Peasant Fires Book Review

Topics: Sermon, Middle Ages, Christianity Pages: 2 (498 words) Published: August 30, 2012
Peasant Fires Book Review
Peasant Fires: The Drummer of Niklashausen is a novel telling the story of Hans Behem, a street musician and illiterate shepherd. Written by Richard Wunderli, this book does a great job of immersing its readers into the historical background of the Middle Ages. The book focuses around Hans Behem and the pilgrims who later become Hans Behem’s cult following. Hans gains said cult following by delivering a set of sermons, each one more radical than the last. These sermons cause problems and eventually the authorities come after Hans.

Hans Behem begins to deliver his sermons after he has a vision of the Virgin Mary, a very important figure during this time. Hans preached about the virtues regarding a life of poverty and how the land and the lands creatures should be shared equally among men, not just available to the rich; social equality. The word of “The Drummer of Niklashausen” soon spread and he gained a mass following. His sermons became more and more radical over time, eventually going as far as to tell his followers to murder the priests and exposing the sins of the clergy.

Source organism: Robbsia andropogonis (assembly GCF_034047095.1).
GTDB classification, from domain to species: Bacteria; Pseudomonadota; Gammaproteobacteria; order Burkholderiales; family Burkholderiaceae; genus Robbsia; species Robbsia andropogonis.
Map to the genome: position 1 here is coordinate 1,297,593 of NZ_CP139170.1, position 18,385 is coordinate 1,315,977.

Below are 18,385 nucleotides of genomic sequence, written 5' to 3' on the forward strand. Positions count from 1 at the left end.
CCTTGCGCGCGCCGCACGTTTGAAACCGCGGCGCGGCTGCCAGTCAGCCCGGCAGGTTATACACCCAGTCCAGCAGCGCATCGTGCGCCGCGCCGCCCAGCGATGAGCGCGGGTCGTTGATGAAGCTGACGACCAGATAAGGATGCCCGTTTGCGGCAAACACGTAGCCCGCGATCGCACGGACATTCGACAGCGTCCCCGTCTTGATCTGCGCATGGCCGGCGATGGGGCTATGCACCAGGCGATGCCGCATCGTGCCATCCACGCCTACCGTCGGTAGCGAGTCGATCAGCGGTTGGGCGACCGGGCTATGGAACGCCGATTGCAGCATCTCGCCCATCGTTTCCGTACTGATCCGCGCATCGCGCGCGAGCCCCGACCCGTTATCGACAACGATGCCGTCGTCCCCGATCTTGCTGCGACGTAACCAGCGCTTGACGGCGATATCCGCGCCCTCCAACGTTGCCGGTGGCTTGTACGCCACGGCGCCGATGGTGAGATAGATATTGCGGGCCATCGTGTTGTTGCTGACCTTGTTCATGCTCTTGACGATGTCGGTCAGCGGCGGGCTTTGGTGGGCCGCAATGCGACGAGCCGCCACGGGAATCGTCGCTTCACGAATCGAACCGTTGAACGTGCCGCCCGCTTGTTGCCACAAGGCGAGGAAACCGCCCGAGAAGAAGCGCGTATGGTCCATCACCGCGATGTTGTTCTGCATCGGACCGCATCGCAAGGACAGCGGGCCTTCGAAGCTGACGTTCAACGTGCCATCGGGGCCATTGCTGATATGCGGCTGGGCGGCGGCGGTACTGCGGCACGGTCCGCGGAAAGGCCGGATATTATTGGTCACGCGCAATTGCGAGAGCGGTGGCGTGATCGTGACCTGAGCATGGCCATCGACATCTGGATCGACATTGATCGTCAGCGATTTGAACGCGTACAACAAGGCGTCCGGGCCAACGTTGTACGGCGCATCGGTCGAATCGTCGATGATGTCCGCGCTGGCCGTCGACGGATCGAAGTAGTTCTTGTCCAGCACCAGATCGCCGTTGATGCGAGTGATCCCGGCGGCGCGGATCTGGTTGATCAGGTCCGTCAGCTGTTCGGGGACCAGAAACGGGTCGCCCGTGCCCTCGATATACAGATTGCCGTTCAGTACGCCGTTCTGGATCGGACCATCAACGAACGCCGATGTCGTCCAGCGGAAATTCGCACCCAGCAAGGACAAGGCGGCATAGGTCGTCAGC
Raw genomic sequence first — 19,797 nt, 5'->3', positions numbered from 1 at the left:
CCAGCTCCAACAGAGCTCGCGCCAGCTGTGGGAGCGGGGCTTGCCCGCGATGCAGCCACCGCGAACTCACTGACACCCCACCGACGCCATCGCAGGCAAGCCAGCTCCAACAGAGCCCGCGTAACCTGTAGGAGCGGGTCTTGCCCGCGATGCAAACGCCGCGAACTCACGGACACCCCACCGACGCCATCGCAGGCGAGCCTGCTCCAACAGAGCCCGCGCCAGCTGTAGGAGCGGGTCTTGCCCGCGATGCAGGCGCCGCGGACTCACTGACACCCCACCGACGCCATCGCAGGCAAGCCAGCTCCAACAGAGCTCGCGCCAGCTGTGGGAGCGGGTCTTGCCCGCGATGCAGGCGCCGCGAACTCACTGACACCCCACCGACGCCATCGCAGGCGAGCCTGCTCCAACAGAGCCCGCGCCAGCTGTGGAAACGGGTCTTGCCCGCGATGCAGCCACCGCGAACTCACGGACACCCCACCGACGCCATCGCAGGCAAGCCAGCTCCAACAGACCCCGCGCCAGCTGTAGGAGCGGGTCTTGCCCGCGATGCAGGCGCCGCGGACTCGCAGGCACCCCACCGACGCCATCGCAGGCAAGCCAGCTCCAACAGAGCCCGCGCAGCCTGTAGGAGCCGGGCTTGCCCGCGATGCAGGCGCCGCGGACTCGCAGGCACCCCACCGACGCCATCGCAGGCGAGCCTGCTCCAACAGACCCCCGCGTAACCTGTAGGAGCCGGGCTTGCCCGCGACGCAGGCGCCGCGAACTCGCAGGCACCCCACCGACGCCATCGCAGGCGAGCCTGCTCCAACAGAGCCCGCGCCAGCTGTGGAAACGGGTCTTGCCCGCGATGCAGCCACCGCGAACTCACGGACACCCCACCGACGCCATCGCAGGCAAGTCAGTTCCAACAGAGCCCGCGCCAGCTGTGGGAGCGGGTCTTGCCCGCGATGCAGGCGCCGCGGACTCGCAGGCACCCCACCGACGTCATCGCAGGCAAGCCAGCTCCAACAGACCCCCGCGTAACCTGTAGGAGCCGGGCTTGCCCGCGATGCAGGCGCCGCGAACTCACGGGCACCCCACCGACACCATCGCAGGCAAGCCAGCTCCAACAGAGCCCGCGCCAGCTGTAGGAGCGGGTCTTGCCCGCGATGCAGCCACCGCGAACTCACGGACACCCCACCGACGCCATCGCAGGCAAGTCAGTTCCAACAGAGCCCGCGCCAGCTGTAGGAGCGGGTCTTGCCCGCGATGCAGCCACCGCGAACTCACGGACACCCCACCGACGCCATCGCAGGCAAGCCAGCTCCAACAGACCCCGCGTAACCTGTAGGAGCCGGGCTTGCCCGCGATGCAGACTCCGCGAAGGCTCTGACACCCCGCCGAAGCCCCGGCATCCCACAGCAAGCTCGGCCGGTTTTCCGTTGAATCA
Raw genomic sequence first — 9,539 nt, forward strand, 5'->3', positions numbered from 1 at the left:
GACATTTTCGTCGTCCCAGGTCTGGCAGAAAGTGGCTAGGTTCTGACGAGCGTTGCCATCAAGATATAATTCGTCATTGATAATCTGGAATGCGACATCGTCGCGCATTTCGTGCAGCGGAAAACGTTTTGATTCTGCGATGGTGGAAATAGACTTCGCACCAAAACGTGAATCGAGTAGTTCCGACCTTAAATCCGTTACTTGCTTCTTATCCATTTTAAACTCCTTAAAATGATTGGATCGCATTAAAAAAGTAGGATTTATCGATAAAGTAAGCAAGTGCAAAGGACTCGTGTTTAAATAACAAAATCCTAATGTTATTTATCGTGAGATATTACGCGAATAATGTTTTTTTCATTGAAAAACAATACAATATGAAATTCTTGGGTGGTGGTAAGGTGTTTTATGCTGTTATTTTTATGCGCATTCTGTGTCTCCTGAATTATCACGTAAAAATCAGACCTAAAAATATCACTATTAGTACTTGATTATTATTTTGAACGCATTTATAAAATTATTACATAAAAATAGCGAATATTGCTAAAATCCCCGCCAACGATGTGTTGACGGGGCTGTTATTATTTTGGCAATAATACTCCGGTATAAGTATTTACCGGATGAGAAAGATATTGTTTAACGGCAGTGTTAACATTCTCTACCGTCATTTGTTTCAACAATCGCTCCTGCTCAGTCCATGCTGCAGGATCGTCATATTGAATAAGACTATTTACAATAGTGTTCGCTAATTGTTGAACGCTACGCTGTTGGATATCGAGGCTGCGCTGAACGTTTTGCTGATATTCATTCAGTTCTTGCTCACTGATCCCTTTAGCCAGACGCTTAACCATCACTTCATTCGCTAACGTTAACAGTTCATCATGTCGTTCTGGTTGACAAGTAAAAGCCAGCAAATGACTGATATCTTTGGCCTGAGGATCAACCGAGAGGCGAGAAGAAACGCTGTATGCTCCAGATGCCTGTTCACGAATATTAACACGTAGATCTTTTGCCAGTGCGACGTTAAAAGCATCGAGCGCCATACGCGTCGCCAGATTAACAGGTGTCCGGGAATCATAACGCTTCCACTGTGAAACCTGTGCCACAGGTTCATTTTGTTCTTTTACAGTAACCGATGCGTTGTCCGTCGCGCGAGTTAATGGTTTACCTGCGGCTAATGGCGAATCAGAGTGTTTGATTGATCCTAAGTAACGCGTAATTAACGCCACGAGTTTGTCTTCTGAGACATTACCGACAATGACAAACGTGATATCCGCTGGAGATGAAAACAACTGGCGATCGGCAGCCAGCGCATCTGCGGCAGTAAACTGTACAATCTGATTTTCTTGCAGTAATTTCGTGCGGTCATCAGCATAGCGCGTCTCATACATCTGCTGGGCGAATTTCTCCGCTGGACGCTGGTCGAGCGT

The church realized how much of a threat Hans Behem was, so they deployed spies to gather evidence against him. The spies sat in on one of his sermons and took notes of everything they heard. However, it is said that the spies waited until the sermon was over to write down what they remembered since it would have been much too dangerous to do it in a crowd full of his followers. That being said, the spies most likely only wrote down what they wanted to remember; the radical, extremist statements. Once the spies organized all the evidence they gathered, it was all they needed in order to make a move.

I respect Hans Behem and agree with the majority of his sermons. Not too keen on the religious aspect of the sermon but I definitely agree with the social equality theme. Even the part about murdering the priests, I am all for it. The respect I have for Hans...
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